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This code breaks when a type declaration for baz is added:

baz (x:y:_) = x == y
baz [_] = baz []
baz [] = False

A common explanation (see Why can't I declare the inferred type? for an example) is that it's because of polymorphic recursion.

But that explanation doesn't explain why the effect disappears with another polymorphically recursive example:

foo f (x:y:_) = f x y
foo f [_] = foo f []
foo f [] = False

It also doesn't explain why GHC thinks the recursion is monomorphic without type declaration.

Can the explanation of the example with reads in http://www.haskell.org/onlinereport/decls.html#sect4.5.5 be applied to my baz case?

I.e. adding a signature removes monomorphism restriction, and without the restriction an ambiguity of right-side [] appears, with an 'inherently ambigous' type of forall a . Eq a => [a]?

share|improve this question
up vote 13 down vote accepted

The equations for baz are in one binding group, generalisation is done after the entire group has been typed. Without a type signature, that means baz is assumed to have a monotype, so the type of [] in the recursive call is given by that (look at ghc's -ddump-simpl output). With a type signature, the compiler is explicitly told that the function is polymorphic, so it can't assume the type of [] in the recursive call to be the same, hence it's ambiguous.

As John L said, in foo, the type is fixed by the occurrence of f - as long as f has a monotype. You can create the same ambiguity by giving f the same type as (==) (which requires Rank2Types),

{-# LANGUAGE Rank2Types #-}
foo :: Eq b => (forall a. Eq a => a -> a -> Bool) -> [b] -> Bool
foo f (x:y:_) = f x y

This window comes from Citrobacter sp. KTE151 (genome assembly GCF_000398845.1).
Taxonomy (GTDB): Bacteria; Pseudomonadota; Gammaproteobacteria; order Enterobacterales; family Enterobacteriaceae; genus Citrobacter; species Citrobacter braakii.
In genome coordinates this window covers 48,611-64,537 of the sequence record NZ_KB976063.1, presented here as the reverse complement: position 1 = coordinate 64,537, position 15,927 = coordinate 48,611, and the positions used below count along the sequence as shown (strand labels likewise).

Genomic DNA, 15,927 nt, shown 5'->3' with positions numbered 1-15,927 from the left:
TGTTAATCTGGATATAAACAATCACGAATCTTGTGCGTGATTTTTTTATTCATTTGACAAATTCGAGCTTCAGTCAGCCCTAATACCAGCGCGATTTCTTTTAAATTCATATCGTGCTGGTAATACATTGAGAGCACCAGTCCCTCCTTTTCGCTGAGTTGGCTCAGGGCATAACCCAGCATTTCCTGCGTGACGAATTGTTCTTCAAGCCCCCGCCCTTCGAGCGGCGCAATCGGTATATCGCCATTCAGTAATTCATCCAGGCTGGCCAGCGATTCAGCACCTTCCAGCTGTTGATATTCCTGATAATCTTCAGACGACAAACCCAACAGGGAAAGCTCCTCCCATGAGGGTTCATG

foo f[_] = foo f []
foo _ [] = False

That gives

Ambiguous type variable `b0' in the constraint:
  (Eq b0) arising from a use of `foo'
Probable fix: add a type signature that fixes these type variable(s)
In the expression: foo f []
In an equation for `foo': foo f [_] = foo f []
share|improve this answer
The rank 2 version of foo is inspiring too, thank you! I start finally to grasp what shallow types are. – nponeccop Nov 25 '11 at 15:47
+1 Nice! Excuse me while I go play with my new understanding of Rank 2 types. ( ideone.com/RajuI ) – Dan Burton Nov 25 '11 at 19:31
I believe this answer is missing an important point of the question: the monomorphism restriction doesn't have anything to do with the declaration of baz. The only declarations in the declaration group of baz are function bindings and hence the monomorphism restriction doesn't trigger. The fact you mention is due to the Hindley-Milner type system: you first infer assuming monomorphic types and in the end generalize. If you provide a type signature the compiler uses that type for baz in the rhs and thus the ambiguity. But nothing to do with monomorphic restriction. – Bakuriu Aug 26 '15 at 20:31

Your second example isn't polymorphically recursive. This is because the function f appears on both the LHS and RHS of the recursive definition. Also consider the type of foo, (a -> a -> Bool) -> [a] -> Bool. This fixes the list element type to be identical to the type of f's arguments. As a result, GHC can determine that the empty list on the RHS must have the same type as the input list.

I don't think that the reads example is applicable to the baz case, because GHC is able to compile baz with no type signature and the monomorphism restriction disabled. Therefore I expect that GHC's type algorithm has some other mechanism by which it removes the ambiguity.

share|improve this answer
+1 for 'This fixes the list element type to be identical to the type of f's arguments' – nponeccop Nov 25 '11 at 15:14
@DanielFischer +100500 for 'generalisation is done after the entire group has been typed'. Can you put your comment as an answer? – nponeccop Nov 25 '11 at 15:23
@nponeccop Done, now get 10049 others to upvote it too ;) – Daniel Fischer Nov 25 '11 at 15:40

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